Although I was born in ’83, I’m old enough to remember when BMX bikes of all kinds were the biggest thing in pop culture. I also recall them inevitably seeping their way in to television and movies. I’m old enough to recall my cousins bickering about BMX Bikes, (and girls, and video games) so much so that Hollywood inevitably made a few movies to capitalize on the popularity. Along with “BMX Bandits,” 1986’s “Rad” is a bland and utterly silly attempt to grab some money out of one of the biggest eighties crazes of the decade.
It’s pretty blatant in the way it acts as BMX porn, especially how everyone seems to know how to ride one, while director Hal Needham completely fetishizes the sport. There are shots after shots of bikes going up and down, and flipping, and coasting through the air, all glimmering in the sun light and from the big spotlights of the stadiums. You should go and buy a BMX. Preferably, a “Rad” styled BMX. Ask your parents, don’t be a lame-o and end up being unpopular on the playground. “Rad” is something of an underdog story and romance similar in tone to “Karate Kid,” in which a young Macchio-esque man has to stand up to a superior athlete.
All of this, of course, is thinly veiled patriotic porn, as the pair of young men competed while two greedy old men watch and bet on who would come out the loser. There isn’t a lot of justification for Ray Walston and Jack Weston’s characters, but they’re kind of like more evil Statler and Waldorf. Although Bart Taylor is not as menacing a villain as Johnny Lawrence, he does feel threatened enough by hero Cru to challenge him in to a competition. As for Cru Jones, he’s your all American BMX rider who performs tricks on his bike like it’s a bodily function. In the midst of all of the competition and BMX, Cru finds a purpose in his number one hobby, and manages to find love with Christian. Christian is just as good as Cru, and she’s… a girl!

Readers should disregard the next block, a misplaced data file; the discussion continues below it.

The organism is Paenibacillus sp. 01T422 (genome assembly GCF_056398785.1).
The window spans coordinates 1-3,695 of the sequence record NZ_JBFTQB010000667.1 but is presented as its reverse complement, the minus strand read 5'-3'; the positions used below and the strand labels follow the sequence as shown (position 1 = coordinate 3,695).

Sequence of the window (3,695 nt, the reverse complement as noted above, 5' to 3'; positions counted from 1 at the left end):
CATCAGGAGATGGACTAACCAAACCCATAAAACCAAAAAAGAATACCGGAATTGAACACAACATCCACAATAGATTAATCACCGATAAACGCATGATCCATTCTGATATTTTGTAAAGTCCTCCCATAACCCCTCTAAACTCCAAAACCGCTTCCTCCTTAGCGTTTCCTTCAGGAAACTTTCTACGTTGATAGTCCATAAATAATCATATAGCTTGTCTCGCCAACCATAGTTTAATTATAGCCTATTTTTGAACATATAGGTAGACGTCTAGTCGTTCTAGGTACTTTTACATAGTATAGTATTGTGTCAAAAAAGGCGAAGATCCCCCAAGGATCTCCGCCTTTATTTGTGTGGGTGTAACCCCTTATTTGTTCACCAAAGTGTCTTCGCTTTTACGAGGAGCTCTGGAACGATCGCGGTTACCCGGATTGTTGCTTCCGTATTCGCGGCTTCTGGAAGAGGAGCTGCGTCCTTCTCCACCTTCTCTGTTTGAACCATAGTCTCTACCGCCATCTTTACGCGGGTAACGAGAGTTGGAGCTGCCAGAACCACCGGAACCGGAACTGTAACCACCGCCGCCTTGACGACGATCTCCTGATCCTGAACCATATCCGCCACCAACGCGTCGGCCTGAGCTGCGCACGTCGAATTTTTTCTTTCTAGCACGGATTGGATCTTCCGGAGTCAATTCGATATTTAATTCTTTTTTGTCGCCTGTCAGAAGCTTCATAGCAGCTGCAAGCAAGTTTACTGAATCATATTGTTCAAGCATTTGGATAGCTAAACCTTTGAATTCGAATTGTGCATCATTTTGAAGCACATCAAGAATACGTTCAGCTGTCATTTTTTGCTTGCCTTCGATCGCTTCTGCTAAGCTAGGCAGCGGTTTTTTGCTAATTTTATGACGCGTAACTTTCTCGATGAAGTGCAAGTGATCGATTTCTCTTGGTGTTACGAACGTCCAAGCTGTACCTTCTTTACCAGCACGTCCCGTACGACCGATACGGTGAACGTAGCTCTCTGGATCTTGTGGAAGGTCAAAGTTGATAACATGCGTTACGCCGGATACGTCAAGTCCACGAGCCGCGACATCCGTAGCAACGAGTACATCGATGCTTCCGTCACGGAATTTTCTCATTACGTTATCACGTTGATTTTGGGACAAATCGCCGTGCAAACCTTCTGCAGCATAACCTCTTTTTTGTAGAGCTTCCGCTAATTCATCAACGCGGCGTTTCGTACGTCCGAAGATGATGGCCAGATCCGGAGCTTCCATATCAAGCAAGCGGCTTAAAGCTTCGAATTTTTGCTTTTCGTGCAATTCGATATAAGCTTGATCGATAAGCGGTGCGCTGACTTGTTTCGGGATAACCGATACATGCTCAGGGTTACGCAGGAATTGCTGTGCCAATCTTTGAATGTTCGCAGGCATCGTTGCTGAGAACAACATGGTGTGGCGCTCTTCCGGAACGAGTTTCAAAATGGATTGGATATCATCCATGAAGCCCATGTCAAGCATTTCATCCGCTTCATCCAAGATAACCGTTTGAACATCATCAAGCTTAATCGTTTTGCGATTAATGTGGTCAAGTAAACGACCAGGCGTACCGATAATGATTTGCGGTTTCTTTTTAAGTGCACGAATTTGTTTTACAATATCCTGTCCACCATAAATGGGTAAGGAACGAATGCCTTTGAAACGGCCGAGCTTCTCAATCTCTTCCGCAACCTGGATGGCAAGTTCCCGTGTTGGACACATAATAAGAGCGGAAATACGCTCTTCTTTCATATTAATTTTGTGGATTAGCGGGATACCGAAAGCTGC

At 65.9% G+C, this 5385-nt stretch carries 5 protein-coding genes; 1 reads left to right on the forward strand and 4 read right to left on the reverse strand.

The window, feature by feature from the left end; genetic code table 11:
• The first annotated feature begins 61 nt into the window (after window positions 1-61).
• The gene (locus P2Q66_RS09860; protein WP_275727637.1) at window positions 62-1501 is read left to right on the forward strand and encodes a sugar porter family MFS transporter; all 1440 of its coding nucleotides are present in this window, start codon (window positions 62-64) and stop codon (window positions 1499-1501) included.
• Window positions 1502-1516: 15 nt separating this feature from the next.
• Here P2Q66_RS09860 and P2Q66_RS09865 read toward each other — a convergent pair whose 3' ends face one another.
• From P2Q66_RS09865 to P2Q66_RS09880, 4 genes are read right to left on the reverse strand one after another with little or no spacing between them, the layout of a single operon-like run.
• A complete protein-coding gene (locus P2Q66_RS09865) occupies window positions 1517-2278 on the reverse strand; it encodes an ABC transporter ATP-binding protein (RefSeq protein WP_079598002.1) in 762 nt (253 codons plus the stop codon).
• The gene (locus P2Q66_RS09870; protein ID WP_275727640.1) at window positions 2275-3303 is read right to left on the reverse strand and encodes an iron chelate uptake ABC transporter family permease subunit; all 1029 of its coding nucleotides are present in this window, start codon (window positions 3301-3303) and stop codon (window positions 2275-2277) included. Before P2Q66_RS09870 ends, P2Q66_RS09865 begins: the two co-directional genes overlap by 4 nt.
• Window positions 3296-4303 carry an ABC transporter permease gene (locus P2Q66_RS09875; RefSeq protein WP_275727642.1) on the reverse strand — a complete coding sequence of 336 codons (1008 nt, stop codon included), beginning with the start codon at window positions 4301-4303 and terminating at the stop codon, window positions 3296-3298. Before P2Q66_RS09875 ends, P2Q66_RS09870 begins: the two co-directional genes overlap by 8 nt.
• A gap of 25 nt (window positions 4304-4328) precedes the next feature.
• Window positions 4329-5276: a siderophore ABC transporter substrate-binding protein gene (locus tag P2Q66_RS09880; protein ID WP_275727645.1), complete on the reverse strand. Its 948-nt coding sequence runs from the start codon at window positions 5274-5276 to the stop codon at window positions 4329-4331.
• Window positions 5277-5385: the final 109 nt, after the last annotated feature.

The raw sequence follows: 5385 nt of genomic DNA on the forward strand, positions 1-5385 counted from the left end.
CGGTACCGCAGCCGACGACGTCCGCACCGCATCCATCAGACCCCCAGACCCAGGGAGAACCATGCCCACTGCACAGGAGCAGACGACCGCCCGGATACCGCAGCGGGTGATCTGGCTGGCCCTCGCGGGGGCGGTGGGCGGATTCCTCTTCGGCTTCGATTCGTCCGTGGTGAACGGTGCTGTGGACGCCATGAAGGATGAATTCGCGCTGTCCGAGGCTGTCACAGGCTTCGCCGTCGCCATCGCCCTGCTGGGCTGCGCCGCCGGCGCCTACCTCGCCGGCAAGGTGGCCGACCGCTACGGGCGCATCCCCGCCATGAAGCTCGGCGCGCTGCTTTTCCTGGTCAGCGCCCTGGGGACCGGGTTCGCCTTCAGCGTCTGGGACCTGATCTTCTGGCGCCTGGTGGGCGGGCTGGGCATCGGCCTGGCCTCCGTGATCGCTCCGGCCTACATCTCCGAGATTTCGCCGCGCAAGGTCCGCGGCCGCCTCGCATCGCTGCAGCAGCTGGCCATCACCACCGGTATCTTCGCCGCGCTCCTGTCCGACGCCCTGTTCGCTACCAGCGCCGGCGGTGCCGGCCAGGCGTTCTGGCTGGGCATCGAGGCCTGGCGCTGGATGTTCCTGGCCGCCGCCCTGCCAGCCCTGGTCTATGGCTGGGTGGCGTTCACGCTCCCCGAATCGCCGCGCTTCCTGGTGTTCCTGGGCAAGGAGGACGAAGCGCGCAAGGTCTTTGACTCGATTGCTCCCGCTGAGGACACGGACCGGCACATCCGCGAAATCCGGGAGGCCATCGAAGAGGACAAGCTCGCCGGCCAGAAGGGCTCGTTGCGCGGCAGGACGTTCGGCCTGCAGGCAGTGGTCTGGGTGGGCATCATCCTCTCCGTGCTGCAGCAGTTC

Joking aside, Lori Loughlin (only two years away from her career making role on “Full House”) is charming as Cru’s love interest that views him as a potential rival, but also finds a gradual affection toward him. She manages not only challenge him personally, but she’s just as good as he is handling the BMX, and director Needham makes sure to flaunt that fact often. While falling for each other, Cru finds the opportunity to win big in a risky BMX race on a course called “Helltrack,” and he has to overcome his insecurities and personal problems at home in order to build the courage and dominate once and for all.
The performances from Bill Allen, Ray Walston and Jack Weston are very good, all things considered, while Talia Shire gives the whole shebang some respectability and clout. Hal Needham directs “Rad” like an MTV music video, with nigh endless musical montages that are meant to compensate for exposition and genuine character development. Needham pumps the screen with eighties tracks like “Send Me an Angel,” “Caught in the Crossfire,” and the title song “Thunder in Your Heart.”
Save for “Prom Night,” “Rad” has the honor of featuring one of the longest most ridiculous prom scenes ever filmed. From the god awful prom dresses and tuxes, horrendous dancing, and the way it all comes to an end with Cru and Christian performing BMX tricks on the dance floor, it’s cringey, but damned if you’ll be able to look away, either. Taken as a novelty of the mid to late eighties, 1986’s “Rad” is charming in its silliness and camp.
Sure, it’s bad, and milquetoast, but you won’t hate yourself in the morning for watching it.
Available on Altavod and VOD Friday July 10th; It’s also now available on Special Edition Blu-Ray through Vinegar Syndrome.